I’m going to be brutally honest with you, when I first had to adapt to living on a budget, the phrase “Mum, I’m skint” became the new “Mum, I’m hungry”. Since becoming blacklisted and ultimately cut-off by the “Bank of Mum & Dad” following my departure from the family home, it became apparent that I was going to have to find a way of topping up my student loan, if I was to continue having loads of fun. Nothing to do with the fact that Fresher’s Week saw me spend the same amount of my loan as the average Kardashian spends on silicone per year.
Even though I wasn’t being completely ridiculous with my loan (apart from the odd one or two nights out) I did find it a struggle with the fact that I no longer had a monthly income to serve as my ‘fun money.’ After giving up my part time retail job, I started to miss working life, and soon got myself another part time position.
Looking back on this brief time of unemployment, I now realise the benefits that working a part-time job can bring to students. I’ve broken down and explained the three main ways that working part time has helped me so far at university.
You Break from your usual Social Circles
While being a student sees you become friends with people from all walks of life, the chances are that the vast majority of them will be around your age. It can be very refreshing for you to become acquainted with people who are of a different generation. Not only will this expand your social circle with a variety of people, but it may also give you opportunity for social events in the future.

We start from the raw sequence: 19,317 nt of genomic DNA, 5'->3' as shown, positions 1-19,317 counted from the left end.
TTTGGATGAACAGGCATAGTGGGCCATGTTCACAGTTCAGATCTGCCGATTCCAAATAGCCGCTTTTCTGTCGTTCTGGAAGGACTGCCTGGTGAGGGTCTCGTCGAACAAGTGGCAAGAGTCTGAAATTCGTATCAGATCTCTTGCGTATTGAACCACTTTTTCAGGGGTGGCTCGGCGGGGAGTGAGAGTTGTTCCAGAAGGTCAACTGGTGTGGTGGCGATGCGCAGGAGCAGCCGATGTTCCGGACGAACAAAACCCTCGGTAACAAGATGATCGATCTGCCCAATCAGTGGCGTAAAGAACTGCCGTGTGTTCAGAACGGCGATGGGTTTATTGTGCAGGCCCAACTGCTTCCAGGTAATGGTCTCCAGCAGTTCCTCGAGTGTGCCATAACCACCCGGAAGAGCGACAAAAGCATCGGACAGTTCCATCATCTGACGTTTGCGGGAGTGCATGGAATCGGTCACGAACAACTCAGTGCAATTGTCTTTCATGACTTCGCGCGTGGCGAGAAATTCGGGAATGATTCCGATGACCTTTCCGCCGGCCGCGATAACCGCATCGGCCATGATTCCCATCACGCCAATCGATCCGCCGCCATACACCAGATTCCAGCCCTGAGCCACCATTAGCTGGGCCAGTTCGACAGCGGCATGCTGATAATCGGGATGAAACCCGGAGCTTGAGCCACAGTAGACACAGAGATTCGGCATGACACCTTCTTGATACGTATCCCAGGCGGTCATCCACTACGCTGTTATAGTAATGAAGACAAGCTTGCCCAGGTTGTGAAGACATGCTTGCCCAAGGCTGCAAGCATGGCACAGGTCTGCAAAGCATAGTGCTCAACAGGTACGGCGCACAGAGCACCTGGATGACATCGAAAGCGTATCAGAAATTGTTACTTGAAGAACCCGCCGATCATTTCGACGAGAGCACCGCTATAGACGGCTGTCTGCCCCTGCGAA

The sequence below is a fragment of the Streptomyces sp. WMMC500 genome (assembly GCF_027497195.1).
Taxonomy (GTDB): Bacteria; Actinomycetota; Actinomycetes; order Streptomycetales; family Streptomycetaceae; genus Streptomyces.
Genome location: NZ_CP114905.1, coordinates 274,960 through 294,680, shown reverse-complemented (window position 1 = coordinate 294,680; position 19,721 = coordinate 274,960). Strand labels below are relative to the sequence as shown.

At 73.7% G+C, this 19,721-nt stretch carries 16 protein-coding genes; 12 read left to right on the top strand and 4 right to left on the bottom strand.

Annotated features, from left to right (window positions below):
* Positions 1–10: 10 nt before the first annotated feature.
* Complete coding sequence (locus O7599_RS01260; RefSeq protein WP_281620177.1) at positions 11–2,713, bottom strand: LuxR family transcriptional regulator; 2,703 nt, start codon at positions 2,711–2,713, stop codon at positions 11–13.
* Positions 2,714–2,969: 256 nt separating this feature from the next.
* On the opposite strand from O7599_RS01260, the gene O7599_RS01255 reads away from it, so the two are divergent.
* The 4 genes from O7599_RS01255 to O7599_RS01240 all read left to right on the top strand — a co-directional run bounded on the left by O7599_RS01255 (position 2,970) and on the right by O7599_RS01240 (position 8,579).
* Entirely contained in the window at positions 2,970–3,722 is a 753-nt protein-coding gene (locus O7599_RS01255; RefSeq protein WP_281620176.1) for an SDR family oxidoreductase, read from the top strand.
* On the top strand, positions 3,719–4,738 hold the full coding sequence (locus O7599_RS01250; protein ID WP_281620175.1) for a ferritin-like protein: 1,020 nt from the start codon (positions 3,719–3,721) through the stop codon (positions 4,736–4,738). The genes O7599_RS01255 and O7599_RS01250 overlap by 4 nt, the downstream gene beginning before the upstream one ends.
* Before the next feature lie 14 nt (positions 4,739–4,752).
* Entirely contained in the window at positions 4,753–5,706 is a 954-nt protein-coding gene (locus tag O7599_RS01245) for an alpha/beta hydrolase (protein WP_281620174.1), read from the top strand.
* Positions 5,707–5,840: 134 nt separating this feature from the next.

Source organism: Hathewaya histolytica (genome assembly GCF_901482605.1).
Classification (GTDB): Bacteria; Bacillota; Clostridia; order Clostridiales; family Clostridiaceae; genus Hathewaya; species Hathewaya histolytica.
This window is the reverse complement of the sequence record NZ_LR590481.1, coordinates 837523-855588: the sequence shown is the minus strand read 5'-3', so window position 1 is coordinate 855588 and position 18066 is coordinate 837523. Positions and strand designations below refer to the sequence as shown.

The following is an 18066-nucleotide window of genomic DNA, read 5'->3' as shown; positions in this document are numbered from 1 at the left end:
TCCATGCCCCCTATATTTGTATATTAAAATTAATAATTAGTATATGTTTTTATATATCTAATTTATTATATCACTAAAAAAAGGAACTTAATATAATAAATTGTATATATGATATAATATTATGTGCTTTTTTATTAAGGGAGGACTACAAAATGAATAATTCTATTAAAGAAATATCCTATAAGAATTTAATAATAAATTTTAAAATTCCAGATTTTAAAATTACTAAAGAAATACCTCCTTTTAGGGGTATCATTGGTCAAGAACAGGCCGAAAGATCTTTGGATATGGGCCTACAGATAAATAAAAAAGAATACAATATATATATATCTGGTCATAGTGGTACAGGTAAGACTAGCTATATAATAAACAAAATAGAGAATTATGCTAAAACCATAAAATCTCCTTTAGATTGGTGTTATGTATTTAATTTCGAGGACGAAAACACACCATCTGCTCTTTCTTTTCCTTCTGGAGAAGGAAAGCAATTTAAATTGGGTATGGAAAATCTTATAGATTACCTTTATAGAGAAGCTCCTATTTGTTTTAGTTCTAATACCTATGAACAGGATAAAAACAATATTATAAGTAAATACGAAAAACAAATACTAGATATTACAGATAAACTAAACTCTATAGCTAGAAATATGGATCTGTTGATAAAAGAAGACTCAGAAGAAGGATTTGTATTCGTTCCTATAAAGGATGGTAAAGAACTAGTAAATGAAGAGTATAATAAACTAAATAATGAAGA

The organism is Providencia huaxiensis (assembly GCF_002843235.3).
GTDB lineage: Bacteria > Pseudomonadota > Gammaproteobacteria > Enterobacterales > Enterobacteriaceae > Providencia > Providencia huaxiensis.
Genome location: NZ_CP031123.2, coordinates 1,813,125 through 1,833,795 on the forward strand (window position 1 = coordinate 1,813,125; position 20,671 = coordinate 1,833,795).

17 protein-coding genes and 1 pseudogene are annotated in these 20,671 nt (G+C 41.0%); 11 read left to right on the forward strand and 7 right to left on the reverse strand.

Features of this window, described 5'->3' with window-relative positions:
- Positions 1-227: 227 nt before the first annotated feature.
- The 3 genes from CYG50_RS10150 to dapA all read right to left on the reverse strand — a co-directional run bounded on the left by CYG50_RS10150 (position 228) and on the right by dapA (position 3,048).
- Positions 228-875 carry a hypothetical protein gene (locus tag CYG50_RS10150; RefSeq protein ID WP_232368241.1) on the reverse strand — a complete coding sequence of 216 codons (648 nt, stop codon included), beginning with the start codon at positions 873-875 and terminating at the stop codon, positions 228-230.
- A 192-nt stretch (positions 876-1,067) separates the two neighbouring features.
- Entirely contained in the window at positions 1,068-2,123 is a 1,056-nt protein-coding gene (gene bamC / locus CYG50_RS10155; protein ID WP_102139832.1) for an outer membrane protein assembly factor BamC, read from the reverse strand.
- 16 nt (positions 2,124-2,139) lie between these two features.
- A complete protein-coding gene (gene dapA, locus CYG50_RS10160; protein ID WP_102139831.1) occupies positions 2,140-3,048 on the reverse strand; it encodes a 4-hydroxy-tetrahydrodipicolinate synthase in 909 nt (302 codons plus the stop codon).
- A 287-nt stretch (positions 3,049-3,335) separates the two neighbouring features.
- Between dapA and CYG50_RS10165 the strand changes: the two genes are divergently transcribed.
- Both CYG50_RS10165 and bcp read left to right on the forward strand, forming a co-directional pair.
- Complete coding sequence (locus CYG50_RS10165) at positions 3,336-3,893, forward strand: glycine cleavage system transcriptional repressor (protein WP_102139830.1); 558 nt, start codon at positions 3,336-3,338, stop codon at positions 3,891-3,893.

You can get a job to complement your degree
I can’t lie, I was one of the few who loved my job in retail. I really did meet some amazing people. However, as far as career prospects go, I knew it wasn’t what I wanted to do forever, and often felt I didn’t always give it 110%, knowing this wasn’t where I wanted to progress.
Since becoming employed at Salford however, that has changed. I have two part time jobs. The first is working with the University doing…well, this. It allows me to practice networking, researching and article writing, skills which are imperative to succeeding while studying Broadcast Journalism.
The second job is also very relevant to my degree. On my weekends, I am a children’s presenter, hosting fun science events for children aged 5-17. This is not only a marvelously enjoyable job to have, it also allows me to practice my presenting skills and public speaking.
I am still a little in shock that I have the ability to work in two completely different roles, both offering such complementing experiences for my degree.
Like I said before, working gives me ‘fun money.’ This has to be on the list. Working part-time while studying means that I have the luxury of doing the things I want to (in moderation.) If I want to eat out a night of the week, or possibly end up on a dance floor, then it isn’t the end of the world. It gives me a little bit of freedom with what I can buy and do.
This for me is quite important, it meant that I was able to do things like take Mum out for Mother’s Day, and and start eating out occasionally (my absolute fave). While I’m not at the stage where I could put a deposit down on a Lamborghini, it’s nice to know that I have a little bit of extra money each month to play with.
Please note the above represents the views of an individual student and does not constitute official advice from the University of Salford. Other products and services are available.
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